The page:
Yarn, Time and Talent Come Together to Warm Winter Hearts
What starts as a ball of yarn quickly evolves into some much-needed winter apparel – from hats to scarves, in all colors and sizes.
“To see the progress is really awesome,” says Anne-Marie Kurtz, Kent State University student volunteer, with an interest in learning to knit. “It’s going to a good cause, which definitely makes it worthwhile.”
Kurtz and other Kent State students gathered on the fourth floor of University Library to volunteer time and talent to take part in a 12-hour knit-a-thon.
Many have never before picked up a loom, crochet hook or even knitting needles.
“It takes only about three to five minutes to teach them and to encourage them to keep on coming to improve their skills,” says Kent State senior Julieanne Jimenez.
For Jimenez, who co-started the Knitting for Those in Need Club, helping others is a passion she enjoys sharing.
All that the students knit goes to nonprofit organizations in the local area.
“It’s just cool to see how you can have yarn and it just makes something out of it,” says Lexi Stoicovy, Kent State student volunteer. “I think that’s what I like the best, and it’s something handmade. Not everyone will have what you’ve done.”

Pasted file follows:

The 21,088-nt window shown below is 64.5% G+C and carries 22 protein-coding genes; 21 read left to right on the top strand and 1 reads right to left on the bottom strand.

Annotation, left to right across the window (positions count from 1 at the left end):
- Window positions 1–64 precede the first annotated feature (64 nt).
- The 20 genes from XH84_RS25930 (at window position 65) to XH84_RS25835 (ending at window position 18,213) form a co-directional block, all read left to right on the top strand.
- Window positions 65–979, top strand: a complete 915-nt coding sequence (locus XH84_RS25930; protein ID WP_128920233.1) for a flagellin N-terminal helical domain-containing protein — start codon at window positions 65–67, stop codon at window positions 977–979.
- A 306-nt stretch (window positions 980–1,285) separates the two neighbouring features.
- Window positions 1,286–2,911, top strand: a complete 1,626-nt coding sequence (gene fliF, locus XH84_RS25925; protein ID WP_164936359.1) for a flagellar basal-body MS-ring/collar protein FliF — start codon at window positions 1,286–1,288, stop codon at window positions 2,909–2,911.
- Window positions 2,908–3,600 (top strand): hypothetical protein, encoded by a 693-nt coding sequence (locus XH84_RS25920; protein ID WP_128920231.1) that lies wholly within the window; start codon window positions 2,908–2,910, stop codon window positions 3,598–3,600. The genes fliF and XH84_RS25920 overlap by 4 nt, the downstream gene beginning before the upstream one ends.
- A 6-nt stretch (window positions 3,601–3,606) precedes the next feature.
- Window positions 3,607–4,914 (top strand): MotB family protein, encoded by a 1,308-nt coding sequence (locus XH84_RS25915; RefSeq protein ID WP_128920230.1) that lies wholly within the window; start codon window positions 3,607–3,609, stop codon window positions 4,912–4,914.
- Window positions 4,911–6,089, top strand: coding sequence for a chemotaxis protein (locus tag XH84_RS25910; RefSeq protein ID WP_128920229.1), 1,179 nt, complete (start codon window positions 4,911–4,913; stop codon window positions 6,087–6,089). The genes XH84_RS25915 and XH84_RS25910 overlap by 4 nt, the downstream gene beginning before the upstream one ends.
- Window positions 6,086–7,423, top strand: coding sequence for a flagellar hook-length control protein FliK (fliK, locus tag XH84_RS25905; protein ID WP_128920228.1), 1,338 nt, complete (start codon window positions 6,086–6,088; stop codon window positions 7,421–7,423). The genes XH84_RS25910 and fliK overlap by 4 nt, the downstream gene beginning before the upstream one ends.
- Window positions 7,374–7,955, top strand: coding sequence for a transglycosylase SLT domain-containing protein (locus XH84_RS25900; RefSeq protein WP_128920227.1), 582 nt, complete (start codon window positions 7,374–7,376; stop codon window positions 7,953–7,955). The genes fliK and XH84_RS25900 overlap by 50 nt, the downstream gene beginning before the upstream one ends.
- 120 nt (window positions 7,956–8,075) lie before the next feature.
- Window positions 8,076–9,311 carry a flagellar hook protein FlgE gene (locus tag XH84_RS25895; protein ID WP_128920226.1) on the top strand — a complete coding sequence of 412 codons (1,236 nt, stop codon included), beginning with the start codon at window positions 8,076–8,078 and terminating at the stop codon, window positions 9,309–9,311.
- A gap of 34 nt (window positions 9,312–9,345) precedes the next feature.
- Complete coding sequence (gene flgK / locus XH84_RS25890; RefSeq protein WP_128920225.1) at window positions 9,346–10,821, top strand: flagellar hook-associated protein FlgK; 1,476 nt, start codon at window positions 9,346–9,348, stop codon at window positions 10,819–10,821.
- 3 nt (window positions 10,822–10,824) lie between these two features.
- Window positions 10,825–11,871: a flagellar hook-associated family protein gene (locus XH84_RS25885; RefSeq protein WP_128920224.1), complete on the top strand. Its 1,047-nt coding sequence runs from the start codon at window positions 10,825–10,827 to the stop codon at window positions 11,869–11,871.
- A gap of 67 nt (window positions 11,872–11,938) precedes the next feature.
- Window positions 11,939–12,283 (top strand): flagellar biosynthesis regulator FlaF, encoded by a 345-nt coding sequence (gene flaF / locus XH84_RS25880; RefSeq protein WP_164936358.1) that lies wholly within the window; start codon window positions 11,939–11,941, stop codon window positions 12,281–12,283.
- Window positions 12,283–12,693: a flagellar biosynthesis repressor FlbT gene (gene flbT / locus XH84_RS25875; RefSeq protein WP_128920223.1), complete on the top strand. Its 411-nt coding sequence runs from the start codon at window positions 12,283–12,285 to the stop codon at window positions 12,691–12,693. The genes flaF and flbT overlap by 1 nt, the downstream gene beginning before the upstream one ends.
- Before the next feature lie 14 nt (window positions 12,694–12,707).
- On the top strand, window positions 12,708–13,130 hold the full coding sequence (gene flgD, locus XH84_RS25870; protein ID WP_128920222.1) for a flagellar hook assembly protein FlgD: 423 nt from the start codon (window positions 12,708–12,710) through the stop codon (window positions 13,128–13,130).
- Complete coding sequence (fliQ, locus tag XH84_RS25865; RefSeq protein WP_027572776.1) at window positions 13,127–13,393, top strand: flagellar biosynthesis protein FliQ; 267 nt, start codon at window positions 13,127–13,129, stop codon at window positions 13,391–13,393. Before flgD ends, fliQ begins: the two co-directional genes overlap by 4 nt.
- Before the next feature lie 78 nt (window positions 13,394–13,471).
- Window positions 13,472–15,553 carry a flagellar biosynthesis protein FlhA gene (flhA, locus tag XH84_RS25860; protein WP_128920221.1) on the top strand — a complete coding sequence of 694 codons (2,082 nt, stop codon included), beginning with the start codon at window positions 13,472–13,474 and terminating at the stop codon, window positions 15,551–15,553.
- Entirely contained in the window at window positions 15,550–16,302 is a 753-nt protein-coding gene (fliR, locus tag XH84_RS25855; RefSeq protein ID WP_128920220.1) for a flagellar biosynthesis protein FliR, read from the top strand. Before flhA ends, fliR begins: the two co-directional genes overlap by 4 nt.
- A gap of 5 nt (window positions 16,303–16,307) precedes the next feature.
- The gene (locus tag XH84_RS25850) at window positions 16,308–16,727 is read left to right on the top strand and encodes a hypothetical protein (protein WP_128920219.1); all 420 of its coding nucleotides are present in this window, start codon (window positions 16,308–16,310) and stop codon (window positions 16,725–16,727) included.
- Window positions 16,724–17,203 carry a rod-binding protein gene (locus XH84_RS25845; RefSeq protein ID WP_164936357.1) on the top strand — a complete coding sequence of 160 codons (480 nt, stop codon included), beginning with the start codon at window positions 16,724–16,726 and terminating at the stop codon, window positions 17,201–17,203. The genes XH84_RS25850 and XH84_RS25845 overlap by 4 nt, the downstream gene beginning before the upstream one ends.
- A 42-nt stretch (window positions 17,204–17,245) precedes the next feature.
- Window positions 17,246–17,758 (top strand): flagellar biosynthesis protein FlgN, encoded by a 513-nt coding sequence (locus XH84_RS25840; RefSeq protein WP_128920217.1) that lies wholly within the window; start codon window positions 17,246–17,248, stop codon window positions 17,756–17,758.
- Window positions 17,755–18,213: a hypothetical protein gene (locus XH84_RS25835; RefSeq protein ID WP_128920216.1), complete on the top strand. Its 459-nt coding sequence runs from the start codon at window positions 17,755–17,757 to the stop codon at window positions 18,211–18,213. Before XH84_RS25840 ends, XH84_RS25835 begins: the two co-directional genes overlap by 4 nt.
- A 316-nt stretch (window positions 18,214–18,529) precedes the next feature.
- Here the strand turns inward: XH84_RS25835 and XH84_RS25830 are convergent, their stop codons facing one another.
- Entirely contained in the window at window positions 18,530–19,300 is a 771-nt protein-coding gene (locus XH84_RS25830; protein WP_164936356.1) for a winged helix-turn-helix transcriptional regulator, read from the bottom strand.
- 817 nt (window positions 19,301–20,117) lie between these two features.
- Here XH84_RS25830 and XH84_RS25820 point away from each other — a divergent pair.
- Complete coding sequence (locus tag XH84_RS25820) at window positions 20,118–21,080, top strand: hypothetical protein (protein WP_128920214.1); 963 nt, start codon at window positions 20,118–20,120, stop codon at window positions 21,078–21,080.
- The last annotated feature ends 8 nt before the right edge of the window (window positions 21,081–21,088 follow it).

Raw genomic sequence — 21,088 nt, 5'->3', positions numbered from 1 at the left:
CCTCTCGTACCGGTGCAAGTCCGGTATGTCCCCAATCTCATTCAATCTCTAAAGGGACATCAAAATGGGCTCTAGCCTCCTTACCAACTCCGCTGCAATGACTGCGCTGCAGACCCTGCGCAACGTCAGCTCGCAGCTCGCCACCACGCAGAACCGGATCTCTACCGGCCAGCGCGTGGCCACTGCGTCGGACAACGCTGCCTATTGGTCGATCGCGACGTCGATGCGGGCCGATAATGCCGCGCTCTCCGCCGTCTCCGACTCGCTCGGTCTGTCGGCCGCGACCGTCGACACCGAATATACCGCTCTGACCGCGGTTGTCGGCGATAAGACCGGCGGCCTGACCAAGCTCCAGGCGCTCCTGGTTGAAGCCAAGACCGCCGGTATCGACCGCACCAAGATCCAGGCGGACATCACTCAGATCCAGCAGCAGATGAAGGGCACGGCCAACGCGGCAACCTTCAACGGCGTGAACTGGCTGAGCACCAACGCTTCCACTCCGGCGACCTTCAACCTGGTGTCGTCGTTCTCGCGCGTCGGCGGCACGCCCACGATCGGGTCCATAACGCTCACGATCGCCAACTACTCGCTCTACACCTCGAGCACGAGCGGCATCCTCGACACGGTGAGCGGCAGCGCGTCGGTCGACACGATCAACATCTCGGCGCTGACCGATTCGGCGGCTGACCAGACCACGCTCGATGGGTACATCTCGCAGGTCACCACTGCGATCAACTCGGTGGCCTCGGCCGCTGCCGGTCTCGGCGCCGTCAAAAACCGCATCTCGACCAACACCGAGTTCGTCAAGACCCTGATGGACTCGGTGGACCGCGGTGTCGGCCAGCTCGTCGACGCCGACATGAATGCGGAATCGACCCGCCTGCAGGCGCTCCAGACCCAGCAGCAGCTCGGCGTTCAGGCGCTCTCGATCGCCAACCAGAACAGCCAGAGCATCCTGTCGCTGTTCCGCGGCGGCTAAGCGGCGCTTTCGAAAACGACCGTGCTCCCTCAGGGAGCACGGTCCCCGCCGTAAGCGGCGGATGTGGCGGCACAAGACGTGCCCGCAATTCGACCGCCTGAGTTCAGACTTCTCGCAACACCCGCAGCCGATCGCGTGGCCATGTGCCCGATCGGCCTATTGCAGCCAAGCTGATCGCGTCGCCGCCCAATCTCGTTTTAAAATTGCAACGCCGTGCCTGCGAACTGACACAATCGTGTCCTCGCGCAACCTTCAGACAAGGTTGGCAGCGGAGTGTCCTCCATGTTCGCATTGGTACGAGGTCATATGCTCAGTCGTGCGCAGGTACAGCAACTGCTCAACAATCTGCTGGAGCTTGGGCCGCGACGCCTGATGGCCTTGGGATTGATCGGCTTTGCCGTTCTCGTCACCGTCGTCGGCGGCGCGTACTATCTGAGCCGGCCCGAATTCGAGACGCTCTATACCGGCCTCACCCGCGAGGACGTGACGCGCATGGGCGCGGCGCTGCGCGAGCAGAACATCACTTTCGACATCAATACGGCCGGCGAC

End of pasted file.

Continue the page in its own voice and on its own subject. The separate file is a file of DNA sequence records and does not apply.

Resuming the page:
Besides organizing the knit-a-thon, the group teams up with other knitting clubs to meet weekly both on and off campus.
Together, they have donated hundreds and hundreds of items.
For students, it is a way to learn a new skill and help those in need.
“This is something that you can do here in the library or in your dorm, and it’s your way of reaching out to them,” Jimenez says.
The Kent State University Board of Trustees today established a comprehensive, national search to recruit and select the university’s 13th president.
The events of May 4, 1970, placed Kent State University in an international spotlight after a student protest against the Vietnam War and the presence of the Ohio National Guard ended in tragedy with four students losing their lives and nine others being wounded. From a perspective of nearly 50 years, Kent State remembers the tragedy and leads a contemporary discussion and understanding of how the community, nation and world can benefit from understanding the profound impact of the event.